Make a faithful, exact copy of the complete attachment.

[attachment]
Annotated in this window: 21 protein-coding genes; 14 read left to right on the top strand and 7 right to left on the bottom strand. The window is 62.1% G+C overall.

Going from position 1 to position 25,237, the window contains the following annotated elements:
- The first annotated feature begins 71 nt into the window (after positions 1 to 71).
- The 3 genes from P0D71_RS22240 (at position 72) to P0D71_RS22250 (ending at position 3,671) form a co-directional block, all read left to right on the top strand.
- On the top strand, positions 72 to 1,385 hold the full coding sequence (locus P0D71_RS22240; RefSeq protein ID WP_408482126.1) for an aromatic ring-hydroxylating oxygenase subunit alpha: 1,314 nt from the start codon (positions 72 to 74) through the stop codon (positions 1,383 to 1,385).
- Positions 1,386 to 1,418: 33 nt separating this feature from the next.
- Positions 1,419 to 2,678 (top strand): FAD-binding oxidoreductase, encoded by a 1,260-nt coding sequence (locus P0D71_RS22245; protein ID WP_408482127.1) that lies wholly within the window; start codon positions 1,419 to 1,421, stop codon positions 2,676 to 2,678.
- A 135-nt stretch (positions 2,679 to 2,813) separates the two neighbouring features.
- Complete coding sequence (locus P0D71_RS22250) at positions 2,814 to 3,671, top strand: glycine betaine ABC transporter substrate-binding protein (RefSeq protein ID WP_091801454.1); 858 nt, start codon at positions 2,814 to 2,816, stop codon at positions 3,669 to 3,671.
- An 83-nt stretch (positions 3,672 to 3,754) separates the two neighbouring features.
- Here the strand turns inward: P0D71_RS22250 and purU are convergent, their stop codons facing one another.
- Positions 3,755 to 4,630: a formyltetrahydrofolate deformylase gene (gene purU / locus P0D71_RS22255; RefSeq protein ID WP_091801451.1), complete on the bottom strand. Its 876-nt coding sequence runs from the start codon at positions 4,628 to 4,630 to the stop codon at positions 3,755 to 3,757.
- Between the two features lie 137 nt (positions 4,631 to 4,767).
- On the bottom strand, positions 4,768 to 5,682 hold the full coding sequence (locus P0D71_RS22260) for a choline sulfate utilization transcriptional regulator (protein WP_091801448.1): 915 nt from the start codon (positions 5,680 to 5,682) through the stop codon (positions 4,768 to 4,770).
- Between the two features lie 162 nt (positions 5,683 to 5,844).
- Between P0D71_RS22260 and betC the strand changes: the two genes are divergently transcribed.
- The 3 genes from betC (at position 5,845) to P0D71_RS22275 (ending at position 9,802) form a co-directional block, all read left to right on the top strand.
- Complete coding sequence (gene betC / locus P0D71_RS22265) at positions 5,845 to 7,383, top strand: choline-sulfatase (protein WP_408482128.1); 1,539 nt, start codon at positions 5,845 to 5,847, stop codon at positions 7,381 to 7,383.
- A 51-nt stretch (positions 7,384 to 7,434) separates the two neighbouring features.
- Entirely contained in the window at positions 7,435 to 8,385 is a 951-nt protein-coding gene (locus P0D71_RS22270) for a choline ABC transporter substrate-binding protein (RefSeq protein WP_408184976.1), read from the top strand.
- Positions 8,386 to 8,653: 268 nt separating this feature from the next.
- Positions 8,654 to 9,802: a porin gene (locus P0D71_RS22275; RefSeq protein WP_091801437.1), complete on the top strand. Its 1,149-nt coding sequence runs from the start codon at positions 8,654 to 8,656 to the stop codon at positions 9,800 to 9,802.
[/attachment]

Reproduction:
Annotated in this window: 21 protein-coding genes; 14 read left to right on the top strand and 7 right to left on the bottom strand. The window is 62.1% G+C overall.

Going from position 1 to position 25,237, the window contains the following annotated elements:
- The first annotated feature begins 71 nt into the window (after positions 1 to 71).
- The 3 genes from P0D71_RS22240 (at position 72) to P0D71_RS22250 (ending at position 3,671) form a co-directional block, all read left to right on the top strand.
- On the top strand, positions 72 to 1,385 hold the full coding sequence (locus P0D71_RS22240; RefSeq protein ID WP_408482126.1) for an aromatic ring-hydroxylating oxygenase subunit alpha: 1,314 nt from the start codon (positions 72 to 74) through the stop codon (positions 1,383 to 1,385).
- Positions 1,386 to 1,418: 33 nt separating this feature from the next.
- Positions 1,419 to 2,678 (top strand): FAD-binding oxidoreductase, encoded by a 1,260-nt coding sequence (locus P0D71_RS22245; protein ID WP_408482127.1) that lies wholly within the window; start codon positions 1,419 to 1,421, stop codon positions 2,676 to 2,678.
- A 135-nt stretch (positions 2,679 to 2,813) separates the two neighbouring features.
- Complete coding sequence (locus P0D71_RS22250) at positions 2,814 to 3,671, top strand: glycine betaine ABC transporter substrate-binding protein (RefSeq protein ID WP_091801454.1); 858 nt, start codon at positions 2,814 to 2,816, stop codon at positions 3,669 to 3,671.
- An 83-nt stretch (positions 3,672 to 3,754) separates the two neighbouring features.
- Here the strand turns inward: P0D71_RS22250 and purU are convergent, their stop codons facing one another.
- Positions 3,755 to 4,630: a formyltetrahydrofolate deformylase gene (gene purU / locus P0D71_RS22255; RefSeq protein ID WP_091801451.1), complete on the bottom strand. Its 876-nt coding sequence runs from the start codon at positions 4,628 to 4,630 to the stop codon at positions 3,755 to 3,757.
- Between the two features lie 137 nt (positions 4,631 to 4,767).
- On the bottom strand, positions 4,768 to 5,682 hold the full coding sequence (locus P0D71_RS22260) for a choline sulfate utilization transcriptional regulator (protein WP_091801448.1): 915 nt from the start codon (positions 5,680 to 5,682) through the stop codon (positions 4,768 to 4,770).
- Between the two features lie 162 nt (positions 5,683 to 5,844).
- Between P0D71_RS22260 and betC the strand changes: the two genes are divergently transcribed.
- The 3 genes from betC (at position 5,845) to P0D71_RS22275 (ending at position 9,802) form a co-directional block, all read left to right on the top strand.
- Complete coding sequence (gene betC / locus P0D71_RS22265) at positions 5,845 to 7,383, top strand: choline-sulfatase (protein WP_408482128.1); 1,539 nt, start codon at positions 5,845 to 5,847, stop codon at positions 7,381 to 7,383.
- A 51-nt stretch (positions 7,384 to 7,434) separates the two neighbouring features.
- Entirely contained in the window at positions 7,435 to 8,385 is a 951-nt protein-coding gene (locus P0D71_RS22270) for a choline ABC transporter substrate-binding protein (RefSeq protein WP_408184976.1), read from the top strand.
- Positions 8,386 to 8,653: 268 nt separating this feature from the next.
- Positions 8,654 to 9,802: a porin gene (locus P0D71_RS22275; RefSeq protein WP_091801437.1), complete on the top strand. Its 1,149-nt coding sequence runs from the start codon at positions 8,654 to 8,656 to the stop codon at positions 9,800 to 9,802.